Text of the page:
For Brown, said Schell, "The real thing is to clinch some big-ticket deals."
According to an October report for the Asia Society by the research firm Rhodium Group, California attracted about $1.3 billion in investment deals from China from 2000 to 2011, with the largest investments in the software and information technology, leisure and entertainment and communications industries.
The analysts said the state has the potential to attract $10 billion to $60 billion in direct investment from China by 2020.
Brown has spoken only generally about the type of investment he is seeking from the world's second-largest economy. When he announced the trade mission last year, he said only that potential investments could involve "agriculture, technology, infrastructure and any other area that makes sense for both California and Chinese investors."
James McGregor, a longtime China observer and a senior counselor at the public affairs firm APCO Worldwide in Beijing, said "there are a lot of Chinese private investors who are going around buying wineries, buying golf courses."
The country is "chock-full of cash," McGregor said, and investors are yearning "to get some of it out."
In a report last month, Brown's Office of Business and Economic Development, or GO-Biz, called China-related opportunities "enormous."
Yet the direct effect of any one trade mission or trade office is difficult to measure -- even for an administration promoting the effort.
The GO-Biz report said Brown's trade mission, trade office and related activities "are intended to assist at least 60 California enterprises and investment projects with business development with Chinese partners," but it acknowledged "it is not possible to forecast a specific dollar goal."
Jock O'Connell, international trade adviser for the economics consulting firm Beacon Economics, said excitement about a trade office often suggests a "really superficial understanding of the complexity of doing business internationally."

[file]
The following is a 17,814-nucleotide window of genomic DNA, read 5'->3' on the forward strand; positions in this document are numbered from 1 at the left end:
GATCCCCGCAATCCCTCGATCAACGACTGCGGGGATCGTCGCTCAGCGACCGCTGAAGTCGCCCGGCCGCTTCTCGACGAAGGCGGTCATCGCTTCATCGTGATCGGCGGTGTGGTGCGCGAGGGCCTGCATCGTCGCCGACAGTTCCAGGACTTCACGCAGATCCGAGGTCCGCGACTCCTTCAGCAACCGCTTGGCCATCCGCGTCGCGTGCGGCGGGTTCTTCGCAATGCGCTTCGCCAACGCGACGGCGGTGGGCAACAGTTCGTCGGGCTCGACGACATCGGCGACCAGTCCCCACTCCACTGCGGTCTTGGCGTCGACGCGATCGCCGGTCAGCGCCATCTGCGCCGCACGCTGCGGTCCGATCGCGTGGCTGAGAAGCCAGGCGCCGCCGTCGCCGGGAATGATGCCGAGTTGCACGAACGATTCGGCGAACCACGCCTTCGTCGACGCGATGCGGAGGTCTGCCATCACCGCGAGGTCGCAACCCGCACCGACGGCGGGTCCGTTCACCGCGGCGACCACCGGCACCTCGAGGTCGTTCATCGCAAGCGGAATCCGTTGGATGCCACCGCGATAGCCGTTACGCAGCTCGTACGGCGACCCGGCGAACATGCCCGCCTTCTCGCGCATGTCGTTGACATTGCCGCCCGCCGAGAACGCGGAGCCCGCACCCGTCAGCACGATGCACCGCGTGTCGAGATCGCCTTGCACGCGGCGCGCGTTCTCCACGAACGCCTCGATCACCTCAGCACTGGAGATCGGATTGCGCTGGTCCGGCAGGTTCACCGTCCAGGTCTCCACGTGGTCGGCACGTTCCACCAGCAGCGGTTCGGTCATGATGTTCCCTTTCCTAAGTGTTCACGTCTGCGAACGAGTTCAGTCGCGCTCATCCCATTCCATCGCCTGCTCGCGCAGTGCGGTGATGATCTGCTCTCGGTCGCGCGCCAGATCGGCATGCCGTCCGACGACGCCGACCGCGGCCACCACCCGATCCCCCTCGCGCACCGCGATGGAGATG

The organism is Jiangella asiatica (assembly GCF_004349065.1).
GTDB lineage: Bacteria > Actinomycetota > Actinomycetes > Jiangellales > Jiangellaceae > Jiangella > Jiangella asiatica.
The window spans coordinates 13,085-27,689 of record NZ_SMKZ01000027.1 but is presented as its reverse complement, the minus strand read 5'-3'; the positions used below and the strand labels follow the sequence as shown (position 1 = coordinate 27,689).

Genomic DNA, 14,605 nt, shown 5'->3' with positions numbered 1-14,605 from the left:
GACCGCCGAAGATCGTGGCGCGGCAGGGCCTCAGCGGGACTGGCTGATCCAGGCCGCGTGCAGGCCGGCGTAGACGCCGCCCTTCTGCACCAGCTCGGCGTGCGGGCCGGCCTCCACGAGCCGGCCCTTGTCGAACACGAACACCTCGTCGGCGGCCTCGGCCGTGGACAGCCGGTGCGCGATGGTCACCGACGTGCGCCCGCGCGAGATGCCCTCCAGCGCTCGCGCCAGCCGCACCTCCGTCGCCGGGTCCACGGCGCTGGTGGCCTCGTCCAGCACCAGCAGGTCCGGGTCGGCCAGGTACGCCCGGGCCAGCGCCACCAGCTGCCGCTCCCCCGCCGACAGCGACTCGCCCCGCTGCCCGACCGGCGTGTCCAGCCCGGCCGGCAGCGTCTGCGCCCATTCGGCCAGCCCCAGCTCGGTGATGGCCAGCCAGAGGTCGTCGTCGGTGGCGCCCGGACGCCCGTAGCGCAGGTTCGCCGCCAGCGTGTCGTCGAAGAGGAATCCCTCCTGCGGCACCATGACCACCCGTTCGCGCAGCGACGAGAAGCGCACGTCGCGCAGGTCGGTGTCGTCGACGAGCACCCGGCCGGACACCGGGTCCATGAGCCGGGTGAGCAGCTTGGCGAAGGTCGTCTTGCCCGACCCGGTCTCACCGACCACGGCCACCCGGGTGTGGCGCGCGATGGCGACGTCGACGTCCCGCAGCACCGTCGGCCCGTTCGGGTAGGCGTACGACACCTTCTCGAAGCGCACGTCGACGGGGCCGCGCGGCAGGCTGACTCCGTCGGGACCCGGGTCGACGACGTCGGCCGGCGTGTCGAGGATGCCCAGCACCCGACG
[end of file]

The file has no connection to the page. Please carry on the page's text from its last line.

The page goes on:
However, O'Connell said, "Unlike the past, where the focus has been on export promotion ... they're actually more interested in using the office to try to attract investment to California, which makes an awful lot of sense."
O'Connell said Brown's statements "indicate he is aware that there's a much bigger payoff to be had in trying to get the Chinese to invest here."
Initial skepticism on trip
The foreign trade office has a budget of about $1 million annually. State and Bay Area Council officials expect to use the office to help California companies gain access to Chinese officials and business leaders and promote opportunities in California to business interests in China.
Though the office will be funded by private donations, the state is not without a financial stake. The administration plans to dedicate the equivalent of three full-time employees to international affairs and business development, at a cost of about $344,000 a year. About one-third of those employees' time will be dedicated to China-related initiatives, according to the state.
The business leaders accompanying Brown to China paid a participation fee of $10,000 each, which is to cover expenses while in China. They were promised meetings with "high-ranking officials" and a series of promotional events.
Delegate fees are covering the cost of Brown's travel, organizers said.
China is a common destination for U.S. governors, and at least three other governors are expected to be in China while Brown is in the country.
Last year, at the meeting in Berkeley, Schwartz said Brown was initially "somewhat skeptical" about the trip, "not because he didn't think it could be important, but was this really going to lead anywhere."
When the governor became convinced that it could, Schwartz said, "we went ahead and pursued the meeting (with Xi), and the meeting went well."
"From an economic point of view," Schwartz said, "there's no more interesting game in the world today than China."
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